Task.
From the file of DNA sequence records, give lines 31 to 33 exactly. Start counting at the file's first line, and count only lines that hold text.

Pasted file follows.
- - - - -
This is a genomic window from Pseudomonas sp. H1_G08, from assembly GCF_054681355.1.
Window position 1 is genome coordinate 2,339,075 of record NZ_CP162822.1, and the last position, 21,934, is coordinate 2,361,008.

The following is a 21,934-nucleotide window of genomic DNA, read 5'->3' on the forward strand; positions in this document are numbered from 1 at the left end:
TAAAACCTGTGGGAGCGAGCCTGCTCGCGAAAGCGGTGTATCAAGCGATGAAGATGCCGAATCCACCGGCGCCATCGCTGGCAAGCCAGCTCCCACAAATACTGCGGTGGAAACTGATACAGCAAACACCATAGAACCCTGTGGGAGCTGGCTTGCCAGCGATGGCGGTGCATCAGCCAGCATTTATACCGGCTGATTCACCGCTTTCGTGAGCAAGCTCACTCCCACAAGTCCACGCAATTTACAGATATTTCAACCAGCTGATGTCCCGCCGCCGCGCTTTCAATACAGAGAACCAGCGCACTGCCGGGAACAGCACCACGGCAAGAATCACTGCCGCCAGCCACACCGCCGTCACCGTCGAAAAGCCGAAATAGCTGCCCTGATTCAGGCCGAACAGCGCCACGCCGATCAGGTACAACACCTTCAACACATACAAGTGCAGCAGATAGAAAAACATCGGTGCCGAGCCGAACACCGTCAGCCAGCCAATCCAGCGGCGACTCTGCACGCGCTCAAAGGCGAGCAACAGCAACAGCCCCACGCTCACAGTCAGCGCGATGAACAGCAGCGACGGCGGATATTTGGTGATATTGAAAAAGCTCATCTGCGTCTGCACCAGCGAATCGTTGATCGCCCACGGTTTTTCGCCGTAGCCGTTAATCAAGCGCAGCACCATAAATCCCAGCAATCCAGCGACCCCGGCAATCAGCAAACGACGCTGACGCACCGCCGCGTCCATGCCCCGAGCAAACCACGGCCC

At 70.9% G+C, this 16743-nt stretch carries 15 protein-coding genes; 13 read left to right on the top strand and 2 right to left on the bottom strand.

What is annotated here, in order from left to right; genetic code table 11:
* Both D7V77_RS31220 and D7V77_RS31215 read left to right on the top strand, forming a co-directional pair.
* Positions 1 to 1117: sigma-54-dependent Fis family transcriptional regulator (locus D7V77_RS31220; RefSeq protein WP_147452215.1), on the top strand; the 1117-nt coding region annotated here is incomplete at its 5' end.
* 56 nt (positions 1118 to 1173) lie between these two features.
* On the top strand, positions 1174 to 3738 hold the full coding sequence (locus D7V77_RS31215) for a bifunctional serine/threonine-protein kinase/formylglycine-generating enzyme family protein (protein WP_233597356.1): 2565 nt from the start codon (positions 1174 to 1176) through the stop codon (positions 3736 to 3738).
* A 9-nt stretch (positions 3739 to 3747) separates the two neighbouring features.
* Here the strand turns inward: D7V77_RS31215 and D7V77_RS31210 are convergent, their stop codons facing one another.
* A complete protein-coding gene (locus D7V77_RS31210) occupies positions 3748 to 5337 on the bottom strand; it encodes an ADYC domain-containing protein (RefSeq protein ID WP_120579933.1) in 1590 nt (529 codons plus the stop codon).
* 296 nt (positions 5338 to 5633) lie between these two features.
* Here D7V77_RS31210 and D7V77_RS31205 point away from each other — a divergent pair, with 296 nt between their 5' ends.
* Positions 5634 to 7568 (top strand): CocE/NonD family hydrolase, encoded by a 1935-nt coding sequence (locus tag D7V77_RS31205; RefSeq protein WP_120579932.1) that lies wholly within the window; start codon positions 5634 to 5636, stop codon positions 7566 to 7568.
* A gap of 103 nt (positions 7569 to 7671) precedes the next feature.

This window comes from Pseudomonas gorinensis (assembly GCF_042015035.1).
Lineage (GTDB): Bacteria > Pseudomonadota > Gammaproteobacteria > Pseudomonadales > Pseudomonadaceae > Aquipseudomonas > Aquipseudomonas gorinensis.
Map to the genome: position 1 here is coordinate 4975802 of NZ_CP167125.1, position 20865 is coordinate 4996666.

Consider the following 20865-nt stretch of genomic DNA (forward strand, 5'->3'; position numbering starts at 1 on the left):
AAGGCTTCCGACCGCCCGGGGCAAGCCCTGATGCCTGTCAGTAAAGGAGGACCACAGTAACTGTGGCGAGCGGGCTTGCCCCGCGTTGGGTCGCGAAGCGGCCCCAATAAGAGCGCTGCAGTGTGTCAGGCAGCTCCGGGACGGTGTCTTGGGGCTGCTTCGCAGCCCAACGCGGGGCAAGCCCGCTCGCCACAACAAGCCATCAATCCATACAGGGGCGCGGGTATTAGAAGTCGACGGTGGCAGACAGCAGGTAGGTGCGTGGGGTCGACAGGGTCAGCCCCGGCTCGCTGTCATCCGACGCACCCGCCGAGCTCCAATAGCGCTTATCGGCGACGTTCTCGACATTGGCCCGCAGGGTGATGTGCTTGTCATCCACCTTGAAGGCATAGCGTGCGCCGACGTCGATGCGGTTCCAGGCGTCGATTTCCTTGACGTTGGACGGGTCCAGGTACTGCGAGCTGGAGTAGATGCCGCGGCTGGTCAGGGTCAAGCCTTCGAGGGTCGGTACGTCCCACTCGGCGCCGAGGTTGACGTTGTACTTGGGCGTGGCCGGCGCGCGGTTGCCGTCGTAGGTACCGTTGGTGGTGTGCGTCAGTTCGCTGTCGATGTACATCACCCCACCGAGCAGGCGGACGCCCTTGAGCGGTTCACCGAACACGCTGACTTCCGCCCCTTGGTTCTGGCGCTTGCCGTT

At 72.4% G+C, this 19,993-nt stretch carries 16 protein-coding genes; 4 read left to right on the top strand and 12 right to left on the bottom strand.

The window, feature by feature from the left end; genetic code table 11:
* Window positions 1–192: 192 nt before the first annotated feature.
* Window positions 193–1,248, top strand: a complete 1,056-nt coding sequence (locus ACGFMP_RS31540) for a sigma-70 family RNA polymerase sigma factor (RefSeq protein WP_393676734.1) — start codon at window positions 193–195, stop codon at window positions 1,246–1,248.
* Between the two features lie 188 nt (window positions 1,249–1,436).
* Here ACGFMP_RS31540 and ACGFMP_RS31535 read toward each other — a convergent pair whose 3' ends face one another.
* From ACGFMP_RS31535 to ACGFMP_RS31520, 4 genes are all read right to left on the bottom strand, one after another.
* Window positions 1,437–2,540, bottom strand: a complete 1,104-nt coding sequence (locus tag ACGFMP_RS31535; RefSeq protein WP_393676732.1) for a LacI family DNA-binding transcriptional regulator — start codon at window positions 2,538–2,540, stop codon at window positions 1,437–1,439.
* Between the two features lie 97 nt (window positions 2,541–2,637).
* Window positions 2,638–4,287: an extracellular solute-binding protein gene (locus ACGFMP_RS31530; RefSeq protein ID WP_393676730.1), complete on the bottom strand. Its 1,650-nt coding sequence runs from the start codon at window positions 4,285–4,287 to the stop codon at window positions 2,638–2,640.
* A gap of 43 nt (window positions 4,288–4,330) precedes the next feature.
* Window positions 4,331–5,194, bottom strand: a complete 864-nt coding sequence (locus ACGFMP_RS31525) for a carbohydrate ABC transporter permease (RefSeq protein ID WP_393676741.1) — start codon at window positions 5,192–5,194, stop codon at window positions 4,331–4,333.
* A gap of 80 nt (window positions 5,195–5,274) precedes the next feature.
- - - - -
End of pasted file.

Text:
* Between the two features lie 97 nt (window positions 2,541–2,637).
* Window positions 2,638–4,287: an extracellular solute-binding protein gene (locus ACGFMP_RS31530; RefSeq protein ID WP_393676730.1), complete on the bottom strand. Its 1,650-nt coding sequence runs from the start codon at window positions 4,285–4,287 to the stop codon at window positions 2,638–2,640.
* A gap of 43 nt (window positions 4,288–4,330) precedes the next feature.